Friday, August 07, 2009

Teaching Climate Change

I don't think my university (recently ranked 596 out of 600 colleges by Forbes, but not for this reason) offers a course that explains climate change and its social consequences.

There are a lot of barriers to offering such a course. Would it be a science course? In which scientific discipline? Just understanding the physical causes of climate change requires knowing more than just a little something about physics, chemistry, and earth science. So what department would own it? (We don't have an earth science or geography department.) Understanding the effects of climate change broadens the scope even further, to include (all) the life sciences, but especially ecology and the medical sciences. And also social science. Understanding the social causes and implications would require a yet broader course: communication, political science, economics, public policy, history, philosophy. At least those, and probably more.

Can such a course be taught only at the senior level, since it requires so much knowledge? If so, would there be any students who could fit it in their schedules among their other advanced courses? Or could it be a way to teach basic concepts from many disciplines in a way that provides the sort of meaningful context that gives sense to difficult ideas?

Even if such a course would have a market among lower-level students, how could they get credit for the course (except as an elective), given that my university is set up on a disciplinary model? And how could a team of teachers from different colleges (e.g. science and the humanities) get credit for teaching it?

Then again, how can we afford not to be teaching such courses? How can we afford not to make it possible for every student who wants to take such a course to have the opportunity?

It's so common, so easy to say that Americans don't have the education it takes to understand the urgency of climate change. But are we in higher education doing what we can? Are we providing an education that helps graduates understand pressing problems?

Here is one course, available as a podcast, which has a multidisciplinary approach to climate change.

And here's an interesting blog I just happened across which examines the psychology of climate change denial.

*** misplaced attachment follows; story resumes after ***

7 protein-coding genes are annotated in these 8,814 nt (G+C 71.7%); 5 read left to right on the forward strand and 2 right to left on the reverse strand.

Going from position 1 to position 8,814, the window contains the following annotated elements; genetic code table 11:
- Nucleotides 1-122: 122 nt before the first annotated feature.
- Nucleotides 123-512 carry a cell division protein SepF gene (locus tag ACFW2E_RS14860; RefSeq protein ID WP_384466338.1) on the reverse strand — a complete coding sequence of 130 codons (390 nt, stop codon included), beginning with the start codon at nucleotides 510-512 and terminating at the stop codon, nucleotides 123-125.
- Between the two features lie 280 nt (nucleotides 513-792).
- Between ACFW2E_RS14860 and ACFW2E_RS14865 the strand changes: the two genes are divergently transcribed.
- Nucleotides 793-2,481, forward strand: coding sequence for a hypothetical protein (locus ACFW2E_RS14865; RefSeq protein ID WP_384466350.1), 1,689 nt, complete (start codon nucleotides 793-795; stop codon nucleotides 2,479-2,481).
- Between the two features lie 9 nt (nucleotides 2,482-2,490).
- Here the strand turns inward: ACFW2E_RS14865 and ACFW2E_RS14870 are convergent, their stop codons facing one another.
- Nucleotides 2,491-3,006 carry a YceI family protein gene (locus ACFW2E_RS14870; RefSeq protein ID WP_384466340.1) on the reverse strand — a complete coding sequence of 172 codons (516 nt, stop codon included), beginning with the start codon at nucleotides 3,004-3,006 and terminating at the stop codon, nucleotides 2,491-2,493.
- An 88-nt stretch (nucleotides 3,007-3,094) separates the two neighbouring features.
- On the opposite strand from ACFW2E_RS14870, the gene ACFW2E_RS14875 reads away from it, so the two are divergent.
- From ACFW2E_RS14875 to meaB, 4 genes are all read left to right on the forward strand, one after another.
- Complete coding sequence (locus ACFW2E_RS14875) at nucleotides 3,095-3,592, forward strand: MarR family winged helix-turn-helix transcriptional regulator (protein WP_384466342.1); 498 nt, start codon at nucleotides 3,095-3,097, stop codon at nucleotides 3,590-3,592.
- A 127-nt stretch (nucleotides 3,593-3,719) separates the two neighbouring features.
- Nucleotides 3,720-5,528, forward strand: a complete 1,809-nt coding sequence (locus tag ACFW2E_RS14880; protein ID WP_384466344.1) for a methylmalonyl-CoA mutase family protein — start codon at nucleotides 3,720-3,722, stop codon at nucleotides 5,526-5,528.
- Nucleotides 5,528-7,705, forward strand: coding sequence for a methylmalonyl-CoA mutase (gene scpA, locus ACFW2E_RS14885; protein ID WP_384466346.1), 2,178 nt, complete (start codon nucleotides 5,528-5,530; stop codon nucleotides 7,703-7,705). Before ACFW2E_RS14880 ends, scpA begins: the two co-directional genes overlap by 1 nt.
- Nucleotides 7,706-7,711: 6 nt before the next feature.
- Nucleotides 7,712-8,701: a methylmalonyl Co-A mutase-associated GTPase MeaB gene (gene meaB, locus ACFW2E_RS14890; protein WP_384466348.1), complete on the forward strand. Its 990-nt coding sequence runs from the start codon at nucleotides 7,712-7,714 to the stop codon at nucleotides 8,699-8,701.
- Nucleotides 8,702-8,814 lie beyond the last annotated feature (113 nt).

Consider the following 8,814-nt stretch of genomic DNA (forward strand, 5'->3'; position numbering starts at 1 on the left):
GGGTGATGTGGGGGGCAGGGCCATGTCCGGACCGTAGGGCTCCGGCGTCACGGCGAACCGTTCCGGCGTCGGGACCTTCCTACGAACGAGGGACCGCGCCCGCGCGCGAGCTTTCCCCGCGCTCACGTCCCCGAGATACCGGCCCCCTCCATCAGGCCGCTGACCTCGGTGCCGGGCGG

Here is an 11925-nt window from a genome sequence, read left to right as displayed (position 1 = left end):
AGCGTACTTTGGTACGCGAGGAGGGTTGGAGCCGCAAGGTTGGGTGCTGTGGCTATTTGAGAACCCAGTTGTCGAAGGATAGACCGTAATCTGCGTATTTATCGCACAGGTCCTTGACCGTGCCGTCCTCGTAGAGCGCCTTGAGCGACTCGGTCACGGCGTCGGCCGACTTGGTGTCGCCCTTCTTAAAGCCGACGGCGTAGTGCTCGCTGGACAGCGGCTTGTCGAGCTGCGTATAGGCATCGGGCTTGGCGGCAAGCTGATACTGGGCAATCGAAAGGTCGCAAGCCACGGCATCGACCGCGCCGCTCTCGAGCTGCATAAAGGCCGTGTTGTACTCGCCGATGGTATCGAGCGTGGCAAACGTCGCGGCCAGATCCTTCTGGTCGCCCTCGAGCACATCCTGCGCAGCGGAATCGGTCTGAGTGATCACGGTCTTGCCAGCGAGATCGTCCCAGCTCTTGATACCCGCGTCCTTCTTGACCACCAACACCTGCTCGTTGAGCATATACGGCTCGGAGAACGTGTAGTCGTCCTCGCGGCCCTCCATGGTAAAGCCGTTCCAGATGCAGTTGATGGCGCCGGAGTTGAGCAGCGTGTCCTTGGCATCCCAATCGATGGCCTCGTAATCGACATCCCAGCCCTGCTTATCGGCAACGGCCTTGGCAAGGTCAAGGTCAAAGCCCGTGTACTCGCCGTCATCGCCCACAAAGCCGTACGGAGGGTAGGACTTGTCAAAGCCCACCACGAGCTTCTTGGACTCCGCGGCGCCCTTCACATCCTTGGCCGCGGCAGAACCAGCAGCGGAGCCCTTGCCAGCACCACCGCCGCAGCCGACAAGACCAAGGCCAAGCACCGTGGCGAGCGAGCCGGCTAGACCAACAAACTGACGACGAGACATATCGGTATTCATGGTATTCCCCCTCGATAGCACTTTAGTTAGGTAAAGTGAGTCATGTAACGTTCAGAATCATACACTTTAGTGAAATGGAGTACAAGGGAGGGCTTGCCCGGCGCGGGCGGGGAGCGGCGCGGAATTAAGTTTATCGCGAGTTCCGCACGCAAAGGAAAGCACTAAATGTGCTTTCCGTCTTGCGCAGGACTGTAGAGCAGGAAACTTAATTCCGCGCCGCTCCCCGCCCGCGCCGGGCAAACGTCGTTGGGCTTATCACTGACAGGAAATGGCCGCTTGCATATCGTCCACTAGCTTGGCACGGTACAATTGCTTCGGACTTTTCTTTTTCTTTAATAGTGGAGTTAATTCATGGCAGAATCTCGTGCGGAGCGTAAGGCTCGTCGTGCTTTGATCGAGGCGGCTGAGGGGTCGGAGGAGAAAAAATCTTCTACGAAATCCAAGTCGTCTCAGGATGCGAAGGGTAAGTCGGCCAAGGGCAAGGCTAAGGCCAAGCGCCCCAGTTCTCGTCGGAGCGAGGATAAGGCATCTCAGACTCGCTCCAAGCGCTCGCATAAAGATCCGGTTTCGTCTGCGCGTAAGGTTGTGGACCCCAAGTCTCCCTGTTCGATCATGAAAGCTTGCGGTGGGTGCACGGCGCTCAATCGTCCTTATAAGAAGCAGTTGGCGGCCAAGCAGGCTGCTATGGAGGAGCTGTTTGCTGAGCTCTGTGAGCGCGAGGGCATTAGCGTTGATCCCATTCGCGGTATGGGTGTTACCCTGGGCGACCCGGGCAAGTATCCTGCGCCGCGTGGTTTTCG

Special K said...

Myself when young did eagerly frequent
Doctor and saint, and heard great argument,
About it and about, but evermore
Came out by the same door wherein I went...
Omar Khayyam

So it is with climate change ideology,
Embodying some principles of science and climatology,
But the science is political
(and largely non-analytical)
And the climatology smacks a bit of numerology.

Attracting adherents
who take the view
That "we" (humanoids)
are the agents of climate change,
I.e., that climate is ours to control,
A concept that to non-adherents seems strange, hubristic and presumptuous,
By and large, overall, on the whole.

But it seems likely that,
young and old,
We'll hear unending
and futile argument,
About climate change,
its causes and sequelae,
And like Omar,
come out by the same door
wherein we went.

Evelyn Brister said...

While Special K's comment doesn't add much to my point, I do appreciate the rhyme of ideology with climatology. Put that creativity to work.

An update is that I've pursued the teaching climate science idea, and many think a course would be a good idea-especially if I were to take the lead.

Is this calling my bluff? I'm working on social epistemology, feminist epistemology, pragmatism, biodiversity, ecological restoration, and presettlement vegetation. Oh, and it's been years since I taught modern, and I'd really like to scrub off the rust on that part of my brain.

Any professional advice from tenured readers?

But a real issue is that while it would not be impossible to assemble a course on the social implications of climate change, I haven't found anyone on my campus who teaches climate science. None of this: mechanisms of global warming, mechanisms of ocean acidification, comparisons to past climate shifts, evaluating the changes in ice coverage. We're well covered on how to engineer alternative energy or to recycle packaging or to use satellites to image physical changes. But not one specialist (that I know of) who teaches the basics.